There is substantial agreement across constituencies that America’s political system is broken. That’s where the agreement ends; who you blame for the dysfunction will depend upon your political orientation and the source and degree of your disgust.
Wherever your finger is pointing, it is becoming increasingly clear that the toxic nature of our politics is threatening to turn off the young people who will be needed if we are ever to improve the system.
A couple of professors recently shared some troubling data in the Washington Post: high school students they had surveyed would rather do anything other than become involved in politics. They don’t want to run for office. They don’t want to be Mayors or Councilors or Governors. Serving as a Member of Congress was their dead-last occupational choice.
As the professors wrote, the fact that they do not want to run for office
“cannot be divorced from their perceptions of the political system. Eighty-five percent of our survey respondents did not think that elected officials want to help people; 79 percent did not consider politicians smart or hard-working; nearly 60 percent believed politicians are dishonest; and fewer than 30 percent said they thought candidates and elected leaders stand up for their convictions.”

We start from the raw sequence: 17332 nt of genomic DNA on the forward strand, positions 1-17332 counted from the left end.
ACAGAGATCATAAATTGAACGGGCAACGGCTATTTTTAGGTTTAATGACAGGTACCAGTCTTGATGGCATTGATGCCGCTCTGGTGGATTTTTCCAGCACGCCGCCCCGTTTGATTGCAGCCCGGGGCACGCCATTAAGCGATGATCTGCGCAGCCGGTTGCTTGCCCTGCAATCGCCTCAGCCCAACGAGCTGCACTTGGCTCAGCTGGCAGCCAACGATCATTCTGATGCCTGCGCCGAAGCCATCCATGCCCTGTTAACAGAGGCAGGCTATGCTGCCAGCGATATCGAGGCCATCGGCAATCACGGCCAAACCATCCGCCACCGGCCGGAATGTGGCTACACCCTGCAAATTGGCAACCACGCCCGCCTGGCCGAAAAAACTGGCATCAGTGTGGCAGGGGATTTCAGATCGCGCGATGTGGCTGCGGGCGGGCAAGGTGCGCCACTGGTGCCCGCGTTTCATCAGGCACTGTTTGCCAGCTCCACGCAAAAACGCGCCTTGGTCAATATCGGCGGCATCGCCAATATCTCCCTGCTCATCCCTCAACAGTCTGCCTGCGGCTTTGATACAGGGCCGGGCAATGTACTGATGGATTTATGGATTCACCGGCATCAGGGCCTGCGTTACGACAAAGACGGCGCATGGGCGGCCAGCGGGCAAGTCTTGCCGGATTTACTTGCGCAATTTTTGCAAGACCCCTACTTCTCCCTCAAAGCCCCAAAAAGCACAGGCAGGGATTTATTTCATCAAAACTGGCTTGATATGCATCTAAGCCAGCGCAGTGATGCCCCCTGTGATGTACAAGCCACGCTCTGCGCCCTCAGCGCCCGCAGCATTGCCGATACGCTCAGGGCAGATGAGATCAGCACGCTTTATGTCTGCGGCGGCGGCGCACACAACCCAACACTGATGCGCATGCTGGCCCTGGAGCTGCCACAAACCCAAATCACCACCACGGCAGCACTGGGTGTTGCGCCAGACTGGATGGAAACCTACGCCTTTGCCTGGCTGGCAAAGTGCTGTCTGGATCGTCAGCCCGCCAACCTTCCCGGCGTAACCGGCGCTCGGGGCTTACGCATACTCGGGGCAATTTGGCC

There are more than 500,000 elected positions in the U.S. Given the attitudes of these young people, we can only imagine who will run to fill those positions.
As the writers concluded, it’s easy to blame young people for a lack of civic engagement, but this time, “the fault lies with a political system and political figures whose behavior has turned off an entire generation.”